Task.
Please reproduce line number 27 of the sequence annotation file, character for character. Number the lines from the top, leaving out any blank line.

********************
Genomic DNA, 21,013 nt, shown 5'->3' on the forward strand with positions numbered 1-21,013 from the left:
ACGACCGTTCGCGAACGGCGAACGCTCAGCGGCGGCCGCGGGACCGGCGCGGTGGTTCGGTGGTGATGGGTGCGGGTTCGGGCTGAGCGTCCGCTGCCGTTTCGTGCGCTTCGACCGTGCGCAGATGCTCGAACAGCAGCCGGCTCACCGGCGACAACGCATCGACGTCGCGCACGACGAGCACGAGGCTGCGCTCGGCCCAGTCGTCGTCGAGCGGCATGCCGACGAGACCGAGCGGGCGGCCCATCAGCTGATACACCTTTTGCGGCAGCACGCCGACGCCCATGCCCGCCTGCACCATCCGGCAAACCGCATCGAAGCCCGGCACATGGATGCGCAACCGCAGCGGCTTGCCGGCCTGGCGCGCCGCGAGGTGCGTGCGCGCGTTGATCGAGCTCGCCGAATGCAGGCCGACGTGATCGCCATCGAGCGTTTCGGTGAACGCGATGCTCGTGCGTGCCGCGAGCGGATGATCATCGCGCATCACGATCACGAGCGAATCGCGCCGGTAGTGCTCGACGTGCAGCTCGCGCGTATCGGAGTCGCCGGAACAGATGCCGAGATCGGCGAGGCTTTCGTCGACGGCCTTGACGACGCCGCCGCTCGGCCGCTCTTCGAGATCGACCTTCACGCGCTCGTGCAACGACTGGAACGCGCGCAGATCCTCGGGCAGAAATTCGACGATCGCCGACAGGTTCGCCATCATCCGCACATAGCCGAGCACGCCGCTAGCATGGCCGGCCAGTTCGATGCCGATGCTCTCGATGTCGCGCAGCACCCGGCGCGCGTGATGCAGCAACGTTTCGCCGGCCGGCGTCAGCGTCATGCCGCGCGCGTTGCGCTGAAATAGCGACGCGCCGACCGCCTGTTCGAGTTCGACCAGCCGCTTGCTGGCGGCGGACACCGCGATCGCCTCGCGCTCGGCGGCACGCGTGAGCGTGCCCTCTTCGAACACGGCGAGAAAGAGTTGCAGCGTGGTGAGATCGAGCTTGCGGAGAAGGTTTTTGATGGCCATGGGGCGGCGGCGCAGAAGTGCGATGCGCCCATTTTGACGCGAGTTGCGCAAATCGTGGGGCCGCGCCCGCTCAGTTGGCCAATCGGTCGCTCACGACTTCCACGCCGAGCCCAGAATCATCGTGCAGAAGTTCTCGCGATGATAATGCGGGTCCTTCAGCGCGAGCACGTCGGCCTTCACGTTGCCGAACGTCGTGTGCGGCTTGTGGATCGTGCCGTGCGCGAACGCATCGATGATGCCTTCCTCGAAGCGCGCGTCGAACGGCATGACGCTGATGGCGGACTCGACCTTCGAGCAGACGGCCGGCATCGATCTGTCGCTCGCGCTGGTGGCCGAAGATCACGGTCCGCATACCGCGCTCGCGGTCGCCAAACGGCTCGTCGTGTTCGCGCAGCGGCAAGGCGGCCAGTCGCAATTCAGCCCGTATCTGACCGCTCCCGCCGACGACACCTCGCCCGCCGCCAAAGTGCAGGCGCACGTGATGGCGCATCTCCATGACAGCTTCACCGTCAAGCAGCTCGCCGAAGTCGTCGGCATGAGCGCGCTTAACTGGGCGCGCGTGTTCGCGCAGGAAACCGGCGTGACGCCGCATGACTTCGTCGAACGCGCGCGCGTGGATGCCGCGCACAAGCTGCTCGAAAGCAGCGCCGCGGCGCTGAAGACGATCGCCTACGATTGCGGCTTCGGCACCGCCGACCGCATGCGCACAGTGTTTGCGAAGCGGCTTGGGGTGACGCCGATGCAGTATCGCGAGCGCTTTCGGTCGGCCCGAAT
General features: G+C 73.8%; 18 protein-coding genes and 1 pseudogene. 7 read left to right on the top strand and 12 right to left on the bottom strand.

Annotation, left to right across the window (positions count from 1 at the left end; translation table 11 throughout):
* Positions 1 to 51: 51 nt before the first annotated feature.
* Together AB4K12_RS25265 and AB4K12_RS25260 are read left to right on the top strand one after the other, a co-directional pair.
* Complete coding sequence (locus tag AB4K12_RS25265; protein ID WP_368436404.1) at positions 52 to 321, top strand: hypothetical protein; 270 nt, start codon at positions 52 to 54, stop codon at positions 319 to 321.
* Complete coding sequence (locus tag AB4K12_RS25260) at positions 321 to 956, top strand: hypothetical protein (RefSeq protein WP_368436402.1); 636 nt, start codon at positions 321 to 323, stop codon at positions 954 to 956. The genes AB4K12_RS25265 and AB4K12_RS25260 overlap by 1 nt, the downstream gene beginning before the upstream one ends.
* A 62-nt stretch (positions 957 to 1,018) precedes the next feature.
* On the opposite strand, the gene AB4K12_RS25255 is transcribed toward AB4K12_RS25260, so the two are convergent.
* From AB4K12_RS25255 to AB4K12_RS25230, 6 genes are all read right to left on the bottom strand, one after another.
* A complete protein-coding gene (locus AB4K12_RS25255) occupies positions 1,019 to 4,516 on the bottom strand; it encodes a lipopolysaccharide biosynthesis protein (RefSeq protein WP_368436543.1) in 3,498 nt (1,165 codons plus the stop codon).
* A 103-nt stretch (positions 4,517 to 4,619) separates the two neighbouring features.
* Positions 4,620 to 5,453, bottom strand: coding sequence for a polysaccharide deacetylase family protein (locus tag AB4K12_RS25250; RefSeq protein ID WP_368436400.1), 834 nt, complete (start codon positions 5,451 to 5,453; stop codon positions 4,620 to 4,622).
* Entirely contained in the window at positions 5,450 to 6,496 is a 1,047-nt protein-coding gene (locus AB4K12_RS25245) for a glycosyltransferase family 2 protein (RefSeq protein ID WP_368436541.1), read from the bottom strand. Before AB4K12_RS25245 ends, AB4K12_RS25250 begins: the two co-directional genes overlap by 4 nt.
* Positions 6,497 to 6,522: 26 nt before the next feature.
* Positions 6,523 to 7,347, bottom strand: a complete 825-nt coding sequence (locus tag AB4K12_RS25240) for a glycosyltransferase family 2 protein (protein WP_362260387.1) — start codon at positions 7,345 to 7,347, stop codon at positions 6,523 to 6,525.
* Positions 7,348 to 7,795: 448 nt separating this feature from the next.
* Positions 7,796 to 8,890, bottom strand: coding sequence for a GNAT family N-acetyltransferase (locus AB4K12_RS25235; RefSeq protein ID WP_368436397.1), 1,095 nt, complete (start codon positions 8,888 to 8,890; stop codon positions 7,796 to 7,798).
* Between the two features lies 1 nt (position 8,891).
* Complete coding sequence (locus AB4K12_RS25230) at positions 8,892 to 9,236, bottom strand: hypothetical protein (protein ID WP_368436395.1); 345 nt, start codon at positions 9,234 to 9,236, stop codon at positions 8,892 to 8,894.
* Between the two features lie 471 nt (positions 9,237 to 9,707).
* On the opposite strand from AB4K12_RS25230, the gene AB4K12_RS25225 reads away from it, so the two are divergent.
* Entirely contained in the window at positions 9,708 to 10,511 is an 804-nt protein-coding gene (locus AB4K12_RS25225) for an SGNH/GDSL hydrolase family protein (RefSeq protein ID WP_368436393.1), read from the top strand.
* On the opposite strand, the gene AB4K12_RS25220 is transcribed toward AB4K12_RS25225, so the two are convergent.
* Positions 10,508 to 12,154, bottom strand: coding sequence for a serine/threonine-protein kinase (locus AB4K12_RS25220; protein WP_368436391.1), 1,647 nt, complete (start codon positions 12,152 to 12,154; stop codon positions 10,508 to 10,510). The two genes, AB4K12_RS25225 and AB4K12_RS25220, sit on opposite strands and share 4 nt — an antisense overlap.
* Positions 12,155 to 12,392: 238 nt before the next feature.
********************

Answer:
* Positions 12,155 to 12,392: 238 nt before the next feature.